“It was supposed to be for small businesses to defend themselves against patent trolls,” Malone said. “But only 2% of the 12,000 cases have been fled by small businesses against patent trolls. 83.5% are filed by big corporations against vastly smaller competitors.”


The Bunch O Balloons Case

Malone is no stranger to patent infringement litigation. His Kickstarter campaign in 2015 raised more than $929,000. Malone says he believes one of his initial backers was affiliated with TeleBrands, and that in fulfilling his campaign, he inadvertently handed a serial patent infringer his novel creation. That would spark a years-long patent infringement lawsuit.

“They absolutely flat out copied my invention,” he said. “On infringement, they were dead to rights. It shouldn’t have had to go to court.”

One of the defenses a brand like TeleBrands will use is to claim the original patent should not have been issued in fighting a patent infringement case. But if an idea is novel and not obvious, the patent should stand. Malone said that he and the company who licensed his invention had to raise and spend $75,000 every week fighting the legal battle.

In 2019, he won his federal court case against TeleBrands and received $31 million as a part of the settlement. Malone said his case highlights the inefficiencies and flaws of the PTAB system currently in place.

“PTAB was supposed to be a faster, cheaper alternative to District court,” he said. “I think about the design triangle. You can have fast, cheap, or good and you can only pick two. The PTAB shows that by going fast and cheap they had to throw out due process, fairness, justice, and equity.”


Beyond the Patent

If the patent system isn’t the most viable option for inventors to protect their property, what can people do? From joining organizations to seeking international protection, or reformatting business plans to account for the likelihood of infringement, it’s important to consider other options before relying too heavily on a patent.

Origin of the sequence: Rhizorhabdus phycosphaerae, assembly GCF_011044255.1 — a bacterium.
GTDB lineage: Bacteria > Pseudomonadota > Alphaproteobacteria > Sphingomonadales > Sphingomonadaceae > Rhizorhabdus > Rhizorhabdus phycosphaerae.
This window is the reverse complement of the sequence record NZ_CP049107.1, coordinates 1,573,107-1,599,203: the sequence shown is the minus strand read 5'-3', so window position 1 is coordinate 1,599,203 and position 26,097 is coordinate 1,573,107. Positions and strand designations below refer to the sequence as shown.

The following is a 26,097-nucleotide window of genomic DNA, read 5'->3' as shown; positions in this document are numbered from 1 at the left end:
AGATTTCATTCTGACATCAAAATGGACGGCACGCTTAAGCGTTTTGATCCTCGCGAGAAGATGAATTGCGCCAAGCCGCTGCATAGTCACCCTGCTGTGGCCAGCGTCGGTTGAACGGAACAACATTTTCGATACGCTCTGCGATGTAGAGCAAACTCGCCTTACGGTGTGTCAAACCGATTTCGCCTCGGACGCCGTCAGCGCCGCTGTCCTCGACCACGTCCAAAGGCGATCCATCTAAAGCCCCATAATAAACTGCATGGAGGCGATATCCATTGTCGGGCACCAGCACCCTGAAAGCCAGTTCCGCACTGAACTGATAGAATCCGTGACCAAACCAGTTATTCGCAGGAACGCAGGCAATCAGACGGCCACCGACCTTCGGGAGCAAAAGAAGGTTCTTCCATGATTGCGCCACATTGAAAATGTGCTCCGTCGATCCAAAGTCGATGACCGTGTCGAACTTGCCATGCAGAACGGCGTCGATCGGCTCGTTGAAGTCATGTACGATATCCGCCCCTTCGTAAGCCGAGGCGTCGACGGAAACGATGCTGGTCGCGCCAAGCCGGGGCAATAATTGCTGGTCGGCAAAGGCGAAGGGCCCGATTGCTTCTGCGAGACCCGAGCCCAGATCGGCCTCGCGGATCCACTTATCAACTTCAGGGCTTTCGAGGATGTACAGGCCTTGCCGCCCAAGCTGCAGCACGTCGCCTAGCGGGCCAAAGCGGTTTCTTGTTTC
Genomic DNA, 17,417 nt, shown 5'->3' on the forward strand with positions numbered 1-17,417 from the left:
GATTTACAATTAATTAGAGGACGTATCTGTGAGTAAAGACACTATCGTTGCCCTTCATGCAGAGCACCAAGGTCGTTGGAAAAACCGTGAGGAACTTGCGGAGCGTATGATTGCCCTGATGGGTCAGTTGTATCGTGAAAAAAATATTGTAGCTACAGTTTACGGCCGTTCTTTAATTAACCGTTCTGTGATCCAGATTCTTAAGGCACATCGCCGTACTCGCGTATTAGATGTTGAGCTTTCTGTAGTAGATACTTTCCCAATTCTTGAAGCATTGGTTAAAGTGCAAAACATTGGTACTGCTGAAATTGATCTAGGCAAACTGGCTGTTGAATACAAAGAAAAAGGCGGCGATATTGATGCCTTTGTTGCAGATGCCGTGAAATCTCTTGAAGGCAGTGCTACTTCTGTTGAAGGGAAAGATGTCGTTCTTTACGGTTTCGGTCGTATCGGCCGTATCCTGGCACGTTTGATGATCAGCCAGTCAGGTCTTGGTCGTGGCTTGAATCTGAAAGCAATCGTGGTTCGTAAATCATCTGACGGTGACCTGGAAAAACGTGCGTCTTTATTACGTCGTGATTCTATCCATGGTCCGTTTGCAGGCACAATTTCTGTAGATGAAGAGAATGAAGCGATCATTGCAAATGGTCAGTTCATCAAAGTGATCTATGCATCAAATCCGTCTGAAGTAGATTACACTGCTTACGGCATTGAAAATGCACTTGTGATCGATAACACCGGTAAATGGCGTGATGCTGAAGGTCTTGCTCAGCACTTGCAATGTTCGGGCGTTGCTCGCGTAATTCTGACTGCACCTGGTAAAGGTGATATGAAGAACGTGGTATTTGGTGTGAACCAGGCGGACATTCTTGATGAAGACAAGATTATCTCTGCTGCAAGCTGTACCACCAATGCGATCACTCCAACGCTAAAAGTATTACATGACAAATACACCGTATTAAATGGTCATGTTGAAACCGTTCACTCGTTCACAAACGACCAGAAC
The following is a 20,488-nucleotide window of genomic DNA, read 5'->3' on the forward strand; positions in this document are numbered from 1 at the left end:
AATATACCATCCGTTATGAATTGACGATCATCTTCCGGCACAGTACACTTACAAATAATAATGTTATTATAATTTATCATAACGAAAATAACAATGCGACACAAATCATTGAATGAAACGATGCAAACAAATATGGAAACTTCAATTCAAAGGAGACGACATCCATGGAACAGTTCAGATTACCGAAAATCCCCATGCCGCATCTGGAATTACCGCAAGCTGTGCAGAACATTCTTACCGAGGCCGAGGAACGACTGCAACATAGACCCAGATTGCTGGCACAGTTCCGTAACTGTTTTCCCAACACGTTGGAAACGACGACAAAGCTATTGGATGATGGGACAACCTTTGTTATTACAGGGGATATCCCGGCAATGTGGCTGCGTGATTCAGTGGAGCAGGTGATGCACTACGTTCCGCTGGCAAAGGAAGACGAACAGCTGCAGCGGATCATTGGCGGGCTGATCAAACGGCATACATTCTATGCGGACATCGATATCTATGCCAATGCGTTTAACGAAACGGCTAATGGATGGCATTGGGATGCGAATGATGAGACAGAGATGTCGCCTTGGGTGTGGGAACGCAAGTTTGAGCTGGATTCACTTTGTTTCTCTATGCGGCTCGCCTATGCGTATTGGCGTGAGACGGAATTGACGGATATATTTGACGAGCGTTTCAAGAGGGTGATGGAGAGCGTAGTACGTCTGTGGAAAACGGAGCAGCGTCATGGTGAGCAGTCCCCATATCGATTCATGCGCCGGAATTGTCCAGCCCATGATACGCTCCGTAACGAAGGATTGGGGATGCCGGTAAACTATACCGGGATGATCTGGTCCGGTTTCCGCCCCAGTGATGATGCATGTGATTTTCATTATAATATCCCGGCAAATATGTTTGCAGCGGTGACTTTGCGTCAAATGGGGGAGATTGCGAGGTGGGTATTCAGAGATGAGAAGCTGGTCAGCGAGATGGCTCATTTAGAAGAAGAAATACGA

Alternate business plans

If your initial plan was to bring your invention to life, protect it with a patent and launch a business around it. That’s still possible. But if your idea is successful, it’s wise to prepare for it to be stolen and copied. Malone says that for many successful inventions, if they generate between $1 and $10 million in revenue, they’re likely safe from copycats, but the exact number is a moving target.


Quick exit

If an idea generates significant revenue, it’s not unlikely that others have taken note. In that case, it’s important to continually innovate or create new concepts. Planning for a quick exit from the venture is important, too. Malone recommends evaluating an idea before investing too much time or money. Consider how long it will realistically take to pay yourself back and turn a personal profit.

“Don’t take on a project that’s going to take five to 10 years to pay back,” he said. “Someone can swoop in and interfere with that business and steal your market share from you. Plan on a business where you see a return in six to 18 months, and then have a new product idea.”



Some innovators may turn to licensing to get their ideas into the world without the exorbitant upfront investment. For those who can’t, or won’t, pay for the prototyping costs, licensing can provide a way to make money on an idea. Malone says that unlike crowdfunding, which requires a functional prototype, much of the licensing deals occurring today are more rudimentary. Inventors don’t need proof of concept, but rather an idea that is sellable.


US Inventor

If accepting the patent system as it is isn’t appealing, US Inventor is working in Washington D.C. to lobby for laws and policies that benefit inventors and encourage the entrepreneurial spirit. A resolution available on their website is the easiest way to get involved.

Malone says the mission of US Inventor is two-fold: incentivize innovation by fixing the laws governing our patent system and educating inventors to empower them for success. US Inventor acts as the voice of small inventors in areas of patent policy. 


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If you have an idea, but aren’t sure how to bring it to life, let us help. We’ve worked with thousands of inventors like you to bring countless ideas to life through our product development, engineering, and marketing services. Get in touch with us today!